Dave Stribling
July 5, 2018

Posi Proof

I am in year two of a rebuild on my 1969 Mustang SportsRoof. I have a 5.0L engine with mild cam and 0.030-inch overbore. What I am not sure of is what type of rearend I have. The seller told me his grandfather used the car to drag race in. I am pretty sure he did this, because the 302 engine that came with it was bored out with an Edelbrock Torker intake manifold, four-barrel Edelbrock carburetor, and Hedman headers for exhaust. Also, one cylinder was blown so badly the engine was unusable. What I don’t know is the rearend now in the car. I know it is an 8-inch, but do not know how to check and see if it is a posi or open rearend. Is there a quick and easy check for this without tearing into it?

Via the Internet

The easiest way to check for a posi is to put it up on jacks so the wheels are free. With the front wheels chocked and the car in Neutral, rotate one of the rear wheels forward. If the other wheel also rotates forward, it is a posi. If it rotates in the opposite direction, it is a normal open carrier.

Once you determine if it is a posi or not, you can estimate the gear ratio. Make a mark point on the wheel and driveshaft yoke for a starting point. With the front still chocked and the transmission in Neutral, simply count the number of rotations of the yoke required to make one revolution of the wheel. If you have a 3.50 gear, then with a posi the yoke should turn approximately 3.5 times.

If you have a non-posi, have a friend hold or prevent one of the wheels from turning (there is slip in the open carrier, so you need to keep one wheel from spinning). Spin the wheel 10 times and count the number of times the yoke goes around and multiply it by two. If you have a 3.50 gear, it should go around 17.5 times. 17.5 x 2 = 35, then divide by 10 to get your 3.50 gear ratio.

To determine if you have a posi or an open centersection, raise the wheels off the ground, chock the front wheels, and put the car in Neutral. Spin one wheel—if the other spins the same direction, it is a posi; if it spins the other way, it is an open carrier. You can approximate the gear ratio by counting the number of times the yoke revolves versus the wheel by marking them and counting the rotation. This is a non-posi, so we held one wheel and spun the other ten times and the yoke went around 15 times. 15 x 2 = 30, divided by 10 gives us a 3.00 axle ratio.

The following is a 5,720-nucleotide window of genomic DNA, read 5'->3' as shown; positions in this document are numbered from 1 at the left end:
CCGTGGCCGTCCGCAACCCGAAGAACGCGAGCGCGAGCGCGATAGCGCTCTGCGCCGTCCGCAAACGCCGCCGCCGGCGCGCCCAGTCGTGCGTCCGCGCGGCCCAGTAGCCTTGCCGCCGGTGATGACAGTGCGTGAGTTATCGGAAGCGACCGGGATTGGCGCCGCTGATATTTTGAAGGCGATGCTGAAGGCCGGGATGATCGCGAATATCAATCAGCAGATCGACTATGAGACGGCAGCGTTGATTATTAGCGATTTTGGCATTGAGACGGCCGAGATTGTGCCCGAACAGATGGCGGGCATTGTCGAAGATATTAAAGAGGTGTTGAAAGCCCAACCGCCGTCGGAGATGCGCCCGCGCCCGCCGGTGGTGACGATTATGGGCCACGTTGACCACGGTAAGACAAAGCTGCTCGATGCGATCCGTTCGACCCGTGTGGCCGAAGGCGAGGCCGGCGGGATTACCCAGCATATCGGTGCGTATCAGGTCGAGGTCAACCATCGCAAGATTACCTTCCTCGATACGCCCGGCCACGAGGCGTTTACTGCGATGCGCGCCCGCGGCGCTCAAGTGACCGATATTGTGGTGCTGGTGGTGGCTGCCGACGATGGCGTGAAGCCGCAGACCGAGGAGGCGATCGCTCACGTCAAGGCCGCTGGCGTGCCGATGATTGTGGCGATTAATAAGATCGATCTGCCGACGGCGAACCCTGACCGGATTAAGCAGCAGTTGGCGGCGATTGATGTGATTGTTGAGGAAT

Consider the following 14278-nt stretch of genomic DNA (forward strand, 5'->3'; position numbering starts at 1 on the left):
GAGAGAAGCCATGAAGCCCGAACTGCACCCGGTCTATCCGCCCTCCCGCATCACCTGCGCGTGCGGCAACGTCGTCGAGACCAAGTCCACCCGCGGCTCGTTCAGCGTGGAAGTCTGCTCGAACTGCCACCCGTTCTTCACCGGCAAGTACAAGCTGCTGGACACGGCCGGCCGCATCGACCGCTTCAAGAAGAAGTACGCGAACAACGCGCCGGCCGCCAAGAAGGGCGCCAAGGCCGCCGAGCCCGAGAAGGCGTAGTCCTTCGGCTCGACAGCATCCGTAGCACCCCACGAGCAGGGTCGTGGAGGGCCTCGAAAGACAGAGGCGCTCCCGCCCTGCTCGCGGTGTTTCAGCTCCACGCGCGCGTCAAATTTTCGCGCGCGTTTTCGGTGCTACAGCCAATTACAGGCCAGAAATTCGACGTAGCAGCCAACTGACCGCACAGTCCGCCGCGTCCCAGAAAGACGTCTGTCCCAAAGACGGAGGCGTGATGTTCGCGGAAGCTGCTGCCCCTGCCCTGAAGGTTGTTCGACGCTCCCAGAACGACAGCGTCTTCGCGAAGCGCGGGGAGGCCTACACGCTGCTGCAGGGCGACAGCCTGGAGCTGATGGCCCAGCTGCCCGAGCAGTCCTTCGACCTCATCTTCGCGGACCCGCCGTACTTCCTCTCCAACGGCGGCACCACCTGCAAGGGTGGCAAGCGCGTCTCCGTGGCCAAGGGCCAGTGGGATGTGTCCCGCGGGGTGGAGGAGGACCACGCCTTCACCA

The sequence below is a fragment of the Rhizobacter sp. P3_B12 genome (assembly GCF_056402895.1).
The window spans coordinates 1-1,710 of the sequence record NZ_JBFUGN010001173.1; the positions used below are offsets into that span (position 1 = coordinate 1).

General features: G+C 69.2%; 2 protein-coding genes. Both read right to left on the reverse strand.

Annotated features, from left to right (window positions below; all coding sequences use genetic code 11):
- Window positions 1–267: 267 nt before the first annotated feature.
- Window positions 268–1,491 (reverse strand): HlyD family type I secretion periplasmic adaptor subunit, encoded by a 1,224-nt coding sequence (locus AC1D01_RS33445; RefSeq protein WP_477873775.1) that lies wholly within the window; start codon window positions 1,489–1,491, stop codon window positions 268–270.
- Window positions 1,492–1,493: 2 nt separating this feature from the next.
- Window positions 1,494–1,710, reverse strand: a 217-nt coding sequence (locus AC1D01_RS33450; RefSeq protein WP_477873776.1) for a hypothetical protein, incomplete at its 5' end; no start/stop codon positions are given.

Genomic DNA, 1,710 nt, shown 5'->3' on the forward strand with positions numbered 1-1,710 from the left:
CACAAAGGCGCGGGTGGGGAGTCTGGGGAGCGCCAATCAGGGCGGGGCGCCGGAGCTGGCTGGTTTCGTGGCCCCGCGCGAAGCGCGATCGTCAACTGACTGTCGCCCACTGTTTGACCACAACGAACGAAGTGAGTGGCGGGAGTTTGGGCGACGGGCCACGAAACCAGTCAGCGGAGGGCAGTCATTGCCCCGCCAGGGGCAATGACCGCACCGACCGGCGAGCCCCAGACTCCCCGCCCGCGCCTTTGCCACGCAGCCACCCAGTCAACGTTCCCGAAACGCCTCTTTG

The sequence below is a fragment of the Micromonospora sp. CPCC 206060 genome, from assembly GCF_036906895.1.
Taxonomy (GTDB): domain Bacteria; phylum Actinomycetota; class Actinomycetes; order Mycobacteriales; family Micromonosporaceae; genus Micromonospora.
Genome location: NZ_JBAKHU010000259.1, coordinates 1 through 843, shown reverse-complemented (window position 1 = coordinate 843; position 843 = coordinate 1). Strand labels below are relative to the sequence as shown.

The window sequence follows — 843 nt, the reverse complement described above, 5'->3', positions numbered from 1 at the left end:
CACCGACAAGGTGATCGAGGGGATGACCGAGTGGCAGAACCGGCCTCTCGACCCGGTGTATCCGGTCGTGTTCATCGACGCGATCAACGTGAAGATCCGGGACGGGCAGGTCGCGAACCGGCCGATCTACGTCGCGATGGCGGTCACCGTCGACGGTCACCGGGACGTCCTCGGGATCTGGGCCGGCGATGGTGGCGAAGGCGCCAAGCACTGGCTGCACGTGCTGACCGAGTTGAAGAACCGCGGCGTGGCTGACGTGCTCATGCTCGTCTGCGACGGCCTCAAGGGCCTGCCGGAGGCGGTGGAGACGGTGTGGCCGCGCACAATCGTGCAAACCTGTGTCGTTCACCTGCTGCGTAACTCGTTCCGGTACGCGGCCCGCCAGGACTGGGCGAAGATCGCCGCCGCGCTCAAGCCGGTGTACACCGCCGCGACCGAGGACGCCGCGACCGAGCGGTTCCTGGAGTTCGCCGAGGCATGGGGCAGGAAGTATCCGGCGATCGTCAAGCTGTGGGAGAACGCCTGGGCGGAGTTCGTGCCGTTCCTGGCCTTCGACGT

Quick 170ci ID

Is there a fast way to check and see if my 1964 1/2 Mustang still has the 170 engine in it? The guy I bought it off of said he put a different engine in it, but I don't know how to tell.

Bill M.
Canon City, Colorado

The fastest way to tell a 170ci inline-six from a later 200ci version is to check the number of core plugs in the side of the block. The earlier engines will have three core plugs, and the 200s will have five; unless you are going back to all original, stick with the 200. It has seven main bearing caps as opposed to four for the 170, which means more bottom end strength and better harmonics in the engine.

Early 144 and 170 engines had three core plugs in the side. You can just make out the four main caps protruding under the engine.
The later 200ci engines got five core plugs. The seven main caps helped with the engine harmonics.